# OpAmp based constant current source/sink produces high peak current when load voltage is pulsed

I'm trying to build an OpAmp based high constant current source/sink based on the analog devices application note 968.

In the first step I designed it for maximum of 1A, but later up to 10A is planed. The load with 1mOhm is just an example for very high load that should be restricted by this circuit.

Everything works as expected as long as the load voltage isn't pulsed (or even turned on once) in some way. In my example I added a load voltage source VL with 50Hz pulsed 20V to demonstrate this. To be precise: In case of a constant current source VL is the voltage source the circuit will provide to the load. In case of a current sink, VL is the voltage source the user will provide to sink into this circuit.

What happens is, that there is a large unrestricted peak current flowing through RL for about 20µs. After another 20µs the current stabilizes to the expected set current.

I tried to change C1 in various ways. Choosing too small values causes the OpAmp to swing like in following example. The lower C1 the larger are the swing peaks.

I played with various OpAmps and mosfets types but there were no real change. Is there a way to prevent this high peak current in some way? What could I change? Is this peak current really a problem since it's time is really small?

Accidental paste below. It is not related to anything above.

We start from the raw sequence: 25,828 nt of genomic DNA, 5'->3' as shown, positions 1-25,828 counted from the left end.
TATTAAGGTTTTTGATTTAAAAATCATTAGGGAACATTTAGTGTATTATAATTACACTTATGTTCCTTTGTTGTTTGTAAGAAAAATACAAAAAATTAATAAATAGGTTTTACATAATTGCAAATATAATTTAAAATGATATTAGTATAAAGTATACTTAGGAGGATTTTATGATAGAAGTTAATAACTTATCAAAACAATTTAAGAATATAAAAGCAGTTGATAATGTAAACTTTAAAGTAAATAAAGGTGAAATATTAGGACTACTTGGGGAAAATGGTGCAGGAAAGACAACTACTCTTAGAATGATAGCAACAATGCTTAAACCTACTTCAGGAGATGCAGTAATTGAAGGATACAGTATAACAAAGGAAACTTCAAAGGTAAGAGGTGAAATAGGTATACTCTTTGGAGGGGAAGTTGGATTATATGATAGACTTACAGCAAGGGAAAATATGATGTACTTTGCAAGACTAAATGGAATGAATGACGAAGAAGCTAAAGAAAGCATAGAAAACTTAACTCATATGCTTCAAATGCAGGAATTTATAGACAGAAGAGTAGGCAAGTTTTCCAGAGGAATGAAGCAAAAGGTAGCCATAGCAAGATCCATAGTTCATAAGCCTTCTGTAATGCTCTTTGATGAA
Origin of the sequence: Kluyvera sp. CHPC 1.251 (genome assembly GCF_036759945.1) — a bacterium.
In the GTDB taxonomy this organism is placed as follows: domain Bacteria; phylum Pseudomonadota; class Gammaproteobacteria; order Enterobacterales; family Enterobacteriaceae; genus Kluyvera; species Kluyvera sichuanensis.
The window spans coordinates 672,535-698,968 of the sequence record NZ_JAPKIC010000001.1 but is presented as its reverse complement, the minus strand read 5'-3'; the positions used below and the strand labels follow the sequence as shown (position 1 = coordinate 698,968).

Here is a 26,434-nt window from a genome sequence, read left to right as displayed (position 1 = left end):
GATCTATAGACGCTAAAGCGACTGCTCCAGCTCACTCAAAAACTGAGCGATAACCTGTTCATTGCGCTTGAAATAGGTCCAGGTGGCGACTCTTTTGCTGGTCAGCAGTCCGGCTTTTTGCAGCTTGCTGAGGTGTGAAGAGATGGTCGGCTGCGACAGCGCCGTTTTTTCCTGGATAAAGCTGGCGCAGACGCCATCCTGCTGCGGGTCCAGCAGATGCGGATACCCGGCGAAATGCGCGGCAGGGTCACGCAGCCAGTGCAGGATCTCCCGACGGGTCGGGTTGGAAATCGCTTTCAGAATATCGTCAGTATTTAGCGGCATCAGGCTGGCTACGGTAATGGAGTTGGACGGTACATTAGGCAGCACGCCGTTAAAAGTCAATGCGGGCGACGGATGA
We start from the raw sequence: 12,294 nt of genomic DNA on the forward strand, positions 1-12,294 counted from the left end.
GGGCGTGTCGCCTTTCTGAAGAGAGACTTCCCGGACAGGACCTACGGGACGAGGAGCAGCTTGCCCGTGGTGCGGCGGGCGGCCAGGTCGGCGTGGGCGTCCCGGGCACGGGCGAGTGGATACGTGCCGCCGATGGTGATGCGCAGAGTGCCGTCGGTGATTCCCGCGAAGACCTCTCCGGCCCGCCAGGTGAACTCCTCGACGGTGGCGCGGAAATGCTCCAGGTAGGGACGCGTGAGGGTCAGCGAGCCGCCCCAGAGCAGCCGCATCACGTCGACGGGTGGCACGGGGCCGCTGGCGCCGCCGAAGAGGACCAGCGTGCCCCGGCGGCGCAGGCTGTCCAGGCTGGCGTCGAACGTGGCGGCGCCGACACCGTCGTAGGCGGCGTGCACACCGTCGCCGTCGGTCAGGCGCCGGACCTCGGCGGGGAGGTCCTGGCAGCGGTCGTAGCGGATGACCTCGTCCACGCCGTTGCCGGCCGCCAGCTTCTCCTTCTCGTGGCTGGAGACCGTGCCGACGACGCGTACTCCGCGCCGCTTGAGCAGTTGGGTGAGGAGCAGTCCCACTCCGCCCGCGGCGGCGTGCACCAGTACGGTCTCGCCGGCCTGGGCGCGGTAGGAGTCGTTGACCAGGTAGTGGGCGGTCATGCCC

• Explain precisely what you did here and with reference to your circuit: "I added a load voltage source with 50Hz pulsed 20V to demonstrate this". Lowering C1 beyond a certain limit will cause u3 to oscillatoe because of the small positive feedback on that device coming from R2. – Andy aka Jan 24 '17 at 11:05
• Any circuit will have a finite response speed, thus needs some time. When the voltage rises faster than that response speed, there is no way any circuit can stop more current from flowing. That response time is part of the specification. Specify it, and build accordingly, if you reached it, then your design is done. If someone applies voltage faster, its their fault. – PlasmaHH Jan 24 '17 at 11:09